When you assign a lens to a Rhino viewport using ViewportProperties, the resulting image you see is what that lens looks like on a standard SLR 36mm x 24mm film gate camera. If the viewport is not in a standard 1.5:1 aspect ratio, the minimum dimension is always 24mm. Calculate the major dimension by multiplying the minimum by the aspect ratio.
Lens length is the distance from the focal node to the film plane. So with a 50mm lens, the focal node of the lens is, you guessed it, 50mm from the film plane. So with our standard Rhino viewport (and a SLR camera) the resulting view angle in plan view would be 39.6 degrees:
Now, if we pop that same 50mm lens onto a motion picture camera, the film plane size changes to 24mm (this format is called Super35):
So although you are keeping the same lens length, by changing your film size, you change your field of view.
There is now a script to do the heavy lifting for you: http://en.wiki.mcneel.com/content/upload/files/Cam_Lens_090120.zip
For the nitty gritty of what the script is doing, read below:
The first thing you need to do is to figure out the aspect ratio of your viewport. The easiest way to do this is to use the command ViewportProperties with a “-” in front of it. From there you can select the Size option. The width divided by the height will be your aspect ratio, so a 2400 wide by 1000 high viewport would be 2.4:1, or for a viewport 300 wide by 500 tall, the aspect ratio will be 1:1.67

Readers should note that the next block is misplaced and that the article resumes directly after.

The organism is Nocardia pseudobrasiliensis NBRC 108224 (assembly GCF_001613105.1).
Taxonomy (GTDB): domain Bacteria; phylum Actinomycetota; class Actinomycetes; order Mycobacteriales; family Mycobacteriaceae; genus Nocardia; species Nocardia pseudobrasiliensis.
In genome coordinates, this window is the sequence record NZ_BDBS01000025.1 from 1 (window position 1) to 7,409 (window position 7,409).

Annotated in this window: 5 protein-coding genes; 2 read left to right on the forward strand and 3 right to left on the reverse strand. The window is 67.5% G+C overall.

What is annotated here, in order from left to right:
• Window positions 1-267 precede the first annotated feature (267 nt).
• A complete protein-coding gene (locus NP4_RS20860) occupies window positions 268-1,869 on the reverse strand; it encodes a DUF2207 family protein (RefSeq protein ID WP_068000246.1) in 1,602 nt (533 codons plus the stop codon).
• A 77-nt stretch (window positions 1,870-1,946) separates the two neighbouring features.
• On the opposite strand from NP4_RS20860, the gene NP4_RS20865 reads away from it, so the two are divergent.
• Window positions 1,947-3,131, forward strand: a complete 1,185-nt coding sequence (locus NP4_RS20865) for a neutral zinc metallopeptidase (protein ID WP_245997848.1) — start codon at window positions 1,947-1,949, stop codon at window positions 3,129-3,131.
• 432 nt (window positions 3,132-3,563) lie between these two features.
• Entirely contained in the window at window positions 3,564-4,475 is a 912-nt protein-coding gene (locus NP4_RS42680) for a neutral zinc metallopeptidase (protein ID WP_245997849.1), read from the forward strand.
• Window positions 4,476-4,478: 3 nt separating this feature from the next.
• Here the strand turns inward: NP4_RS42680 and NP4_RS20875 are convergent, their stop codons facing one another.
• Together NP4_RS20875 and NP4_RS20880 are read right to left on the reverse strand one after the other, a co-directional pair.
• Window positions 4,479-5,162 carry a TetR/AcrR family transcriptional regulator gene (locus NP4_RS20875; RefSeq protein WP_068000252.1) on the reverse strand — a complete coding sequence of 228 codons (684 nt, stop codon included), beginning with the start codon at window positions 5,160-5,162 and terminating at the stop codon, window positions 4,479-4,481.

Now that you know your aspect ratio, you can figure out the film size that Rhino is showing you. Using our 1:1.67 aspect ratio, we know that the minimum aspect dimension in a Rhino viewport is always going to be 24mm, so the film size Rhino is showing me in a 1:1.67 viewport is 24mm by (24 * 1.67), or 24mm x 40mm.
So if you were trying to see what your view angle would be with a camera with a 3“ x 5” film size (76mm x 127mm), you need to figure out what your crop multiplier is, the difference between Rhino's film plane size and the film plane size that you want. The film size I want is 127mm. Rhino is showing me 40mm. 40mm/127mm = 0.315. This is your crop multiplier. So if you wanted to see what a 150mm lens on a 3“ x 5” camera looks like in Rhino, you have to specify a 47.25mm lens in Rhino's ViewportProperties.
Another example: You want to know what a 21mm lens looks like on a Super35 camera in 2.40:1 aspect.
Call ViewportProperties, make your viewport 720 x 300 (2.4:1). Again, we know that the minimum Rhino aspect film size will be 24mm. So with my minimum dimension at 24mm, my maximum = 2.4 * 24mm = 57.6mm. To get your crop angle, it's (what Rhino gives you)/(what you want) Super35 film width is 24mm, so 57.6mm/24mm = 2.4. So now I know my crop multiplier, so if I want to see what a 21mm looks like, I have to put in a (21mm * 2.4) = 50.4mm lens.